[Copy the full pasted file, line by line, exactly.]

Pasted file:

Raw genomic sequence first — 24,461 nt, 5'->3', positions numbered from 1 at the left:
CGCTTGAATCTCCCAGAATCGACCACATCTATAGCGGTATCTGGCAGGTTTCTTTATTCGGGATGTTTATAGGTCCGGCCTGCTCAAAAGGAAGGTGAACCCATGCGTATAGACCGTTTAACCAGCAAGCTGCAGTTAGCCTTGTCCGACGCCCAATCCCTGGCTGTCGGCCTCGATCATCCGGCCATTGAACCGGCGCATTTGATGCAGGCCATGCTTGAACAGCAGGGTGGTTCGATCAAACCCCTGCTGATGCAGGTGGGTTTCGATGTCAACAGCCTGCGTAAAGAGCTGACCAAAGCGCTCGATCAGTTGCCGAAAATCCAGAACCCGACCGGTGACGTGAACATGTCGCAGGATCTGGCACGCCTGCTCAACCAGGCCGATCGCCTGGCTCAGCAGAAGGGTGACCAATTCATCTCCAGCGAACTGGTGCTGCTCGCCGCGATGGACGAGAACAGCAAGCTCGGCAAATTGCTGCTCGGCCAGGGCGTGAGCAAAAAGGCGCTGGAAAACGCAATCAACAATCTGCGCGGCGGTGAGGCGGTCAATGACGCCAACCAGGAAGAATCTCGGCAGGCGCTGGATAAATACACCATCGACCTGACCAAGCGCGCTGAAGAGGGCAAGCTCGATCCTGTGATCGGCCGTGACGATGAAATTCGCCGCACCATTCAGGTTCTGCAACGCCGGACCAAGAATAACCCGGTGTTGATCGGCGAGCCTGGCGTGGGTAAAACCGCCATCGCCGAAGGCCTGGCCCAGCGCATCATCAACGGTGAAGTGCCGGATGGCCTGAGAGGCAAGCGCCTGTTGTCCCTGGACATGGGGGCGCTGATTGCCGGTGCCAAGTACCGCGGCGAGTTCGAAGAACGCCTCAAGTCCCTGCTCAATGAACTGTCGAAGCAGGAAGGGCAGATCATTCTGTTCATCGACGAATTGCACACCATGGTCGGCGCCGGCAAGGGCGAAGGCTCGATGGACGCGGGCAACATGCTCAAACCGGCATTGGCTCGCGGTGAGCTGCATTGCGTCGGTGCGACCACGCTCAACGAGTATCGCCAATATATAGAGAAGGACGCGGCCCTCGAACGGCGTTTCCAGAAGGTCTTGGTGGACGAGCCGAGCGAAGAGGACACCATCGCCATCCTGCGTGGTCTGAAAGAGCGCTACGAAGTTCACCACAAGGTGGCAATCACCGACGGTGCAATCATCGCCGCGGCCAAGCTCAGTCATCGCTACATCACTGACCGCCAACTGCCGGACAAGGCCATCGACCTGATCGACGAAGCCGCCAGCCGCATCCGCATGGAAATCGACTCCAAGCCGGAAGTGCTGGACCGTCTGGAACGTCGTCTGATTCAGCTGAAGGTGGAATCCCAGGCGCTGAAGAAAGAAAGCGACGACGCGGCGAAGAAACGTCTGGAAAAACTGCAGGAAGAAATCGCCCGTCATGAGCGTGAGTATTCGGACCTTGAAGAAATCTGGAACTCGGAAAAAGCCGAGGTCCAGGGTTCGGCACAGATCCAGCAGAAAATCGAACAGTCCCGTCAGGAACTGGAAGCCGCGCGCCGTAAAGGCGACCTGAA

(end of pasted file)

Raw genomic sequence first — 24,461 nt, 5'->3', positions numbered from 1 at the left:
CGCTTGAATCTCCCAGAATCGACCACATCTATAGCGGTATCTGGCAGGTTTCTTTATTCGGGATGTTTATAGGTCCGGCCTGCTCAAAAGGAAGGTGAACCCATGCGTATAGACCGTTTAACCAGCAAGCTGCAGTTAGCCTTGTCCGACGCCCAATCCCTGGCTGTCGGCCTCGATCATCCGGCCATTGAACCGGCGCATTTGATGCAGGCCATGCTTGAACAGCAGGGTGGTTCGATCAAACCCCTGCTGATGCAGGTGGGTTTCGATGTCAACAGCCTGCGTAAAGAGCTGACCAAAGCGCTCGATCAGTTGCCGAAAATCCAGAACCCGACCGGTGACGTGAACATGTCGCAGGATCTGGCACGCCTGCTCAACCAGGCCGATCGCCTGGCTCAGCAGAAGGGTGACCAATTCATCTCCAGCGAACTGGTGCTGCTCGCCGCGATGGACGAGAACAGCAAGCTCGGCAAATTGCTGCTCGGCCAGGGCGTGAGCAAAAAGGCGCTGGAAAACGCAATCAACAATCTGCGCGGCGGTGAGGCGGTCAATGACGCCAACCAGGAAGAATCTCGGCAGGCGCTGGATAAATACACCATCGACCTGACCAAGCGCGCTGAAGAGGGCAAGCTCGATCCTGTGATCGGCCGTGACGATGAAATTCGCCGCACCATTCAGGTTCTGCAACGCCGGACCAAGAATAACCCGGTGTTGATCGGCGAGCCTGGCGTGGGTAAAACCGCCATCGCCGAAGGCCTGGCCCAGCGCATCATCAACGGTGAAGTGCCGGATGGCCTGAGAGGCAAGCGCCTGTTGTCCCTGGACATGGGGGCGCTGATTGCCGGTGCCAAGTACCGCGGCGAGTTCGAAGAACGCCTCAAGTCCCTGCTCAATGAACTGTCGAAGCAGGAAGGGCAGATCATTCTGTTCATCGACGAATTGCACACCATGGTCGGCGCCGGCAAGGGCGAAGGCTCGATGGACGCGGGCAACATGCTCAAACCGGCATTGGCTCGCGGTGAGCTGCATTGCGTCGGTGCGACCACGCTCAACGAGTATCGCCAATATATAGAGAAGGACGCGGCCCTCGAACGGCGTTTCCAGAAGGTCTTGGTGGACGAGCCGAGCGAAGAGGACACCATCGCCATCCTGCGTGGTCTGAAAGAGCGCTACGAAGTTCACCACAAGGTGGCAATCACCGACGGTGCAATCATCGCCGCGGCCAAGCTCAGTCATCGCTACATCACTGACCGCCAACTGCCGGACAAGGCCATCGACCTGATCGACGAAGCCGCCAGCCGCATCCGCATGGAAATCGACTCCAAGCCGGAAGTGCTGGACCGTCTGGAACGTCGTCTGATTCAGCTGAAGGTGGAATCCCAGGCGCTGAAGAAAGAAAGCGACGACGCGGCGAAGAAACGTCTGGAAAAACTGCAGGAAGAAATCGCCCGTCATGAGCGTGAGTATTCGGACCTTGAAGAAATCTGGAACTCGGAAAAAGCCGAGGTCCAGGGTTCGGCACAGATCCAGCAGAAAATCGAACAGTCCCGTCAGGAACTGGAAGCCGCGCGCCGTAAAGGCGACCTGAA